I often find myself in search for something new to read. This isn’t a problem in the 21st century when our whims can be catered to quickly and with little cost or effort. This should mean finding a fresh and interesting comic would be easier than ever; yet that tends to not be the case. Publishing something that is niche or unfamiliar is not a step most companies want to take too often; it could lead to loss of revenue and loss of materials that they might have been used going with something more traditional. Not every comic can be “The Walking Dead” after all. So we shuffle the stacks looking for the next great comic.
Is “John Flood” the miniseries that can survive past a six comic run? I hope so.
If you listened to this week’s podcast, you’ll know Grant is practically gushing over this little gem. If you didn’t listen, stop reading this and listen to it now, you will be better off for it! Grant hits on the high points, but what I find truly incredible about this comic isn’t any of the individual parts; It is how those parts come together to make a story that transcends the medium into something much for imaginative and engaging.
The first page introduces us to the character of John Flood. He is in a holding cell seemingly being interrogated by what we assume to be a cop. I say assume, because we only are allowed to glimpse him as John Flood sees him: in a hazy, warped manner in which John spends all his time. You see, John doesn’t spend 1/3 of his life doing what you and I do… he doesn’t sleep. Reality, to him, seems to be a perpetual fugue state, one where he is not quite asleep and not fully awake. This would seem to be a drawback to most human, driving them insane; but we learn this state of being has its advantages.
We are introduced to the protagonist of the story on the next page. He is man named Alexander Berry, who we are led to believe has killed someone. He may not even have killed this person entirely in self-defense, either. He was found not guilty, but he doesn’t see himself as innocent. He is offered a job by an associate of Flood; to take care of something that she cannot. He takes the bait, and is led to John Floods enigmatic compound where the job is lain bare. John Flood can see things the rest of us can’t. He can see patterns in the “empty spaces.” He can almost predict events with this information. This is a kind of prescience bordering on fortune telling. He uses this gift to help solve crimes, but there is one he is working on that is tough. There is a mass murder on the loose and he needs someone to bring this person down. John is hoping that person is Alexander.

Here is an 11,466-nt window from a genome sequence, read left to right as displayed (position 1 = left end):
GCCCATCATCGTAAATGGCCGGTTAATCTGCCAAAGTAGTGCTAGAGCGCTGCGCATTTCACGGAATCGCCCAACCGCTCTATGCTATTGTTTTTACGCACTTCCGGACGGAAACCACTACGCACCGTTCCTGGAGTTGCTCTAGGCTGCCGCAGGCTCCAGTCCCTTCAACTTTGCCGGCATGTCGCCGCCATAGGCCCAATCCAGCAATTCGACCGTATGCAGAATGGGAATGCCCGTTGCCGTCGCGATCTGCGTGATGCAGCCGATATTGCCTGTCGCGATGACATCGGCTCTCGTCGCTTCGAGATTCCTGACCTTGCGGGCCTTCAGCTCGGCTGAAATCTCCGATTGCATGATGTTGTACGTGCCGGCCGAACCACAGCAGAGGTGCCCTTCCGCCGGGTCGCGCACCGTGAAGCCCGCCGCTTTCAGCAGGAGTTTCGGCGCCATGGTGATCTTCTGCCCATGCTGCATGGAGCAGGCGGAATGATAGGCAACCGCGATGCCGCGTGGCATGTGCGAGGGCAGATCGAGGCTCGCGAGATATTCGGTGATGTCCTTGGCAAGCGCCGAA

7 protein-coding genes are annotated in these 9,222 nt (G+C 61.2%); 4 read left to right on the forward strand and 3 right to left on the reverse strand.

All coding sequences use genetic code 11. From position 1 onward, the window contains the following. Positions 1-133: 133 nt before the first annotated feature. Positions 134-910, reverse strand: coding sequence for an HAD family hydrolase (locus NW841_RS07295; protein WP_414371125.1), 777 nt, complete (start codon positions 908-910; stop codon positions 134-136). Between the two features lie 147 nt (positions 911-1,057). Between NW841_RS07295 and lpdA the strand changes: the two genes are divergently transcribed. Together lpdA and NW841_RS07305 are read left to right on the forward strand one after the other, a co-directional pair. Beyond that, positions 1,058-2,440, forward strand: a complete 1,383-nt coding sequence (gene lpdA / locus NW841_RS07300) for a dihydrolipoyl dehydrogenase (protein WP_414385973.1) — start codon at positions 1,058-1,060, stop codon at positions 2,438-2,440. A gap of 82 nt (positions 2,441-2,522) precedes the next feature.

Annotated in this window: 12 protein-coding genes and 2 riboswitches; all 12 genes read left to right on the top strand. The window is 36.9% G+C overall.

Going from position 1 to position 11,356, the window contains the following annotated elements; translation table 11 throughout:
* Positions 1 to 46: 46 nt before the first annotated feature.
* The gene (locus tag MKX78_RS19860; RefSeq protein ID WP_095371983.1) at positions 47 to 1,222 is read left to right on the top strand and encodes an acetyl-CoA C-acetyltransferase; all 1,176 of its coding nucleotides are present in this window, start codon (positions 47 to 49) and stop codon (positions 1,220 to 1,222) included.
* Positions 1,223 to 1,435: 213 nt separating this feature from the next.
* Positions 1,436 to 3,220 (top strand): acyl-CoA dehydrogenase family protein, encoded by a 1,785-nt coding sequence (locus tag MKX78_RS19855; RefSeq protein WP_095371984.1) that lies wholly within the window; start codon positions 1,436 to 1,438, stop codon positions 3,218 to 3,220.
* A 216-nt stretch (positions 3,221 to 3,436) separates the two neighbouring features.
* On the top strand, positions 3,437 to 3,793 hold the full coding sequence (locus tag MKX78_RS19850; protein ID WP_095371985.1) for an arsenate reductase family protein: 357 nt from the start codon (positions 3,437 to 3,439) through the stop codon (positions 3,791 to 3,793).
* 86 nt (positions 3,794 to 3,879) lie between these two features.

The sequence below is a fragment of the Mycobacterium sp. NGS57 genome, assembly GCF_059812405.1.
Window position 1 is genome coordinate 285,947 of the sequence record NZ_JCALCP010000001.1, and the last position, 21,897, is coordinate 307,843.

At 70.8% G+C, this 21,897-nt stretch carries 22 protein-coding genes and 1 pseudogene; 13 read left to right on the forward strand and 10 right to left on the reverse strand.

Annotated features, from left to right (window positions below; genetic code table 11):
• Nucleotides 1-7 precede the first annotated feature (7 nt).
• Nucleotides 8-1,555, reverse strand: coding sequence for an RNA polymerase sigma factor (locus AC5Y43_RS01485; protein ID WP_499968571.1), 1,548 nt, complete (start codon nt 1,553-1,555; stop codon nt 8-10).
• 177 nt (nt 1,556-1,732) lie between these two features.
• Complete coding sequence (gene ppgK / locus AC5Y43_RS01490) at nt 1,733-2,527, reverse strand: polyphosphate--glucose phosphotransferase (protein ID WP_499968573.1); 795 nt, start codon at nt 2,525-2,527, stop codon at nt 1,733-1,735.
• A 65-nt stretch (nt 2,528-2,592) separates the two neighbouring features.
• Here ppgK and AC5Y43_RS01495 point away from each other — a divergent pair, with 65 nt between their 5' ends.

I cannot state with greater hyperbole just how good Justin Jordan’s writing is. The story is mysterious and the dialog engrossing. The characters are well thought out and believable despite the crazy premise. We see how eclectic a man can be without sleep; how he will find things to do to occupy his time. The reader is simultaneously amazed and disturbed at the same time.
The art by Jorge Coelho is moody and very apropos to the tone of the comic. This art style helps bridge the gap between the altered reality which John Flood sees the world, and that which the other characters see the world. Tamra Bonvillian uses this this artistic dichotomy to its full effect: mixing warm and light tones, which indicate John Floods fugue state, with the cooler yet more colorful world of reality. This is truly a match made in heaven.
If it sounds like I’m gushing like Grant… well I am. I waited to write this review in hopes that in subsequent readings I would see short comings I didn’t see before. I haven’t. I will buy all six of the comics written for this story arc and I hope it is successful enough that we can get more. Let’s send BOOM! a message that we want more of this top notch story telling by buying this book.